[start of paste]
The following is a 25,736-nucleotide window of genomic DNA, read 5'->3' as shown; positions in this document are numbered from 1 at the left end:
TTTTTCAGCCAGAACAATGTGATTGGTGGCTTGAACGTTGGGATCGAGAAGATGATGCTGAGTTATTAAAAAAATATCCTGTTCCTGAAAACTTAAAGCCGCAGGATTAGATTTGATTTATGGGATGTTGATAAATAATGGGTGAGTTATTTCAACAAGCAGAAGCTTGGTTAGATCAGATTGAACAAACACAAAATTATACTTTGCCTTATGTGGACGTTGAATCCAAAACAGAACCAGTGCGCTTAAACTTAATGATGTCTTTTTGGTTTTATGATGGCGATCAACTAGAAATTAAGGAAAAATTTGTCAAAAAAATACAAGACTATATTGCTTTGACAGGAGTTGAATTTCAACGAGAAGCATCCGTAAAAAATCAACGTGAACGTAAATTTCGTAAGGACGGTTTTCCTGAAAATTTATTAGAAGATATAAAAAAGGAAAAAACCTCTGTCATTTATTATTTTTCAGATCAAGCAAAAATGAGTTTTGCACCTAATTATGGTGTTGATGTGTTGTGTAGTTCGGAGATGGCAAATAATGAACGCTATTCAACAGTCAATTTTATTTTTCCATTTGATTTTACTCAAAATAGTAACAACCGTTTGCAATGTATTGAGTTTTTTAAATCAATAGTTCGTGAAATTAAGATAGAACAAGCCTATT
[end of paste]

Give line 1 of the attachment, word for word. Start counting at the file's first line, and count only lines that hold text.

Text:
The following is a 25,736-nucleotide window of genomic DNA, read 5'->3' as shown; positions in this document are numbered from 1 at the left end: